Belize: Day 8

On Friday, I took my own little adventure to the bakery.  No, I did not choose to ride my bike because I was uncertain about the level of traffic that would await me.  After walking the long distance, I realized that I could have actually ridden the bike.  Oh well.

Yeager, taking a rest break
There's something quite peaceful about walking alone.  You get to take in the scenery a bit differently than when you are accompanied by others.  Walking alone also allows your mind to focus on your own thoughts - processing what you see and hear along the way.  At the beginning of my journey I was greeted by two young children sitting in a tree.  As I continued to walk, I was able to pay close attention to the different shops, taco stands, the people and their activities.  I wasn't concerned about dogs, which in the states is a big concern for me because I have been terrified of dogs for a long while.  In fact, this year, my cousin's dog jumped in my lap and rested there for quite some time.  That was my first experience with a pet of any kind that close to me.  In San Pedro, the dogs (for the most part) have been very calm.  I was told it was because their mood matches the mood of the island.  The dogs do not have a reason to fear or attack because no one bothers them.  The water has such a calming effect on everyone.  It must be true.

After eating the most delicious ham and cream cheese croissant and drinking yet another fresh fruit
smoothie, I was able to engage in conversation with the bakery owner, originally from the UK.  The bakery owner had previously owned his own bakery in the UK, but had decided to relocate to Belize in the past year or so and start a new business.  We discussed differences concerning traveling in the U.S. as opposed to the U.K. and how the U.K. has worked towards unifying the European nations through the implementation of the euro for their currency and healthcare.  What fascinated me about the health care was that if a resident of a E.U. country has medical care in another E.U. country, their home country will pay the bill.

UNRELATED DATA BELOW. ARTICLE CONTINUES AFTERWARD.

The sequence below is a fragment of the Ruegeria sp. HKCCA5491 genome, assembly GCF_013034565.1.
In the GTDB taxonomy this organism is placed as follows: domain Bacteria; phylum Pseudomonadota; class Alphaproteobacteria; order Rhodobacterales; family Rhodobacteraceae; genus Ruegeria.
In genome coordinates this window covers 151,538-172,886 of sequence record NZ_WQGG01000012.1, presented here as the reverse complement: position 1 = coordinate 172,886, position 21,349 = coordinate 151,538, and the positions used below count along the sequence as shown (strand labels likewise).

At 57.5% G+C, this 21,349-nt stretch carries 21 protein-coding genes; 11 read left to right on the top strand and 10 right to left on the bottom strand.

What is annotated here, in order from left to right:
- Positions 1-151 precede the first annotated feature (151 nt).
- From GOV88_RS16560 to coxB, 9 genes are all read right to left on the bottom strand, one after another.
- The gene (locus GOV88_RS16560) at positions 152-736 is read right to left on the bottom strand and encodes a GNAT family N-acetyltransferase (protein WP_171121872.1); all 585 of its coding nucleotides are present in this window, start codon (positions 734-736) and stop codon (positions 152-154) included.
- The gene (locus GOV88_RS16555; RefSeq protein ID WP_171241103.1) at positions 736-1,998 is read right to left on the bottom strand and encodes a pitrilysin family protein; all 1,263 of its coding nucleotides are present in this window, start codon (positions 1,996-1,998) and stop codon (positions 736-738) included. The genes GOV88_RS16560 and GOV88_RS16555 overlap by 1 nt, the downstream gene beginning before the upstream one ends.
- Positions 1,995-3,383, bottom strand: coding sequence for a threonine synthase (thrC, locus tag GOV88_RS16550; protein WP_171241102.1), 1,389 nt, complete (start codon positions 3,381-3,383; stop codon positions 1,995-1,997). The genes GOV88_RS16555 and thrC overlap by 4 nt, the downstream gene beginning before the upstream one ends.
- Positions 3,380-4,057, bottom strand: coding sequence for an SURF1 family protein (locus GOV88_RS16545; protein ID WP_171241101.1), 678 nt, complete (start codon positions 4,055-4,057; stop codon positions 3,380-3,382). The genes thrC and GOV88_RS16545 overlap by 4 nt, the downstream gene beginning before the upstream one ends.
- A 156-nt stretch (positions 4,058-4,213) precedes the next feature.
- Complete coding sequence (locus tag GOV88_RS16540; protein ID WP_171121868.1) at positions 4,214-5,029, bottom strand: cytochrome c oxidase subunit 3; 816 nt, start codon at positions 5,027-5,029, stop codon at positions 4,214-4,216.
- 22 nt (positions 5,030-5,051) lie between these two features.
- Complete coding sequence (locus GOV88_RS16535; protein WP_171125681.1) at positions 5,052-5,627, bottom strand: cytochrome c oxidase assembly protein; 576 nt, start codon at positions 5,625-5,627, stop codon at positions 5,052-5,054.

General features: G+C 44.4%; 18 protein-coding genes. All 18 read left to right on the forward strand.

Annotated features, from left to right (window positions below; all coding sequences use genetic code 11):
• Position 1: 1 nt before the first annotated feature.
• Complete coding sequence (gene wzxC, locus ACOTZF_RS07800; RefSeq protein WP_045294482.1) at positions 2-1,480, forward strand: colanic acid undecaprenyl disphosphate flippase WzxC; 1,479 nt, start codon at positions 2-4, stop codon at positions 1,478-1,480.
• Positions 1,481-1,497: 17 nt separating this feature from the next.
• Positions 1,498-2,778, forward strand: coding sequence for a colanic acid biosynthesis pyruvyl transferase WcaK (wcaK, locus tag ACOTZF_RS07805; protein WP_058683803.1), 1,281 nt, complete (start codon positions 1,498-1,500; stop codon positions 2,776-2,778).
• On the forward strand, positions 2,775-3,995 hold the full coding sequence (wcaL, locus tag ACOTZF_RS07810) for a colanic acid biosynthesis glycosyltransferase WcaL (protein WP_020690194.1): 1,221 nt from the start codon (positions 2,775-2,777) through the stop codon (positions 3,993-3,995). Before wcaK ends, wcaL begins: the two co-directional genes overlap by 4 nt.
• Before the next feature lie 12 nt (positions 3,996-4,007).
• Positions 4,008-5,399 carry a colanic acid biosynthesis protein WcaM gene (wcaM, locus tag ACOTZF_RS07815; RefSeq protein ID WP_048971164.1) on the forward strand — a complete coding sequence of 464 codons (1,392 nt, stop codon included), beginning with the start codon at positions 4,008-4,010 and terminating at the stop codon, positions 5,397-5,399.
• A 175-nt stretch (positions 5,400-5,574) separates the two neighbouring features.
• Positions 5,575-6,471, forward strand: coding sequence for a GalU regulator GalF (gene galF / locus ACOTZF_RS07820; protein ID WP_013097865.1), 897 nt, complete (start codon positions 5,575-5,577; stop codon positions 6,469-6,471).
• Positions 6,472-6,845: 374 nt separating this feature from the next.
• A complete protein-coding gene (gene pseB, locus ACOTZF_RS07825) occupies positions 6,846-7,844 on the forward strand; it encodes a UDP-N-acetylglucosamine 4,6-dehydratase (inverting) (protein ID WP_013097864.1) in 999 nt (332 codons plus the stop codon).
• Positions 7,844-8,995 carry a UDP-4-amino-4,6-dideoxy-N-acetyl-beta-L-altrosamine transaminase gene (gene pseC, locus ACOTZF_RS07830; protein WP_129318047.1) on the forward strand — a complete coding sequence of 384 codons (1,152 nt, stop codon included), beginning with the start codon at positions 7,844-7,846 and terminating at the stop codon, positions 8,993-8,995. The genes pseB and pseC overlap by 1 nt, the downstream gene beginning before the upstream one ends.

When discussing health care with a 19-year old Belizian student, he told me that although their country does not have public health insurance, there are free clinics available to all citizens who cannot afford to pay private doctors.  I know that there are pros and cons to different types of health care systems, but I think it shows that our nation has a ways to go in creating a system that truly benefits all people.  As a developed country, we still have too many people who cannot afford health care and prescription medications.  For me, this solidifies that fact that all nations have something worth sharing and worth learning from each other.

The same is true in education.  Veteran teachers should take note of what beginning teachers are adding to the profession and vice versa.  I think we need to remain focused on our end goals and realize that we as educators are in this business together.  Remember, there is an African proverb that says, "If you want to go fast, go alone.  If you want to go far, go together."

Loving the conversations,


  1. I'm so envious of certain European aspects like their healthcare system and vacation time. I wish our system wasn't controlled by for profit insurers. Even with the Affordable Health Care Act I purchase one of the cheapest plans available but it is still extremely expensive in my eyes.


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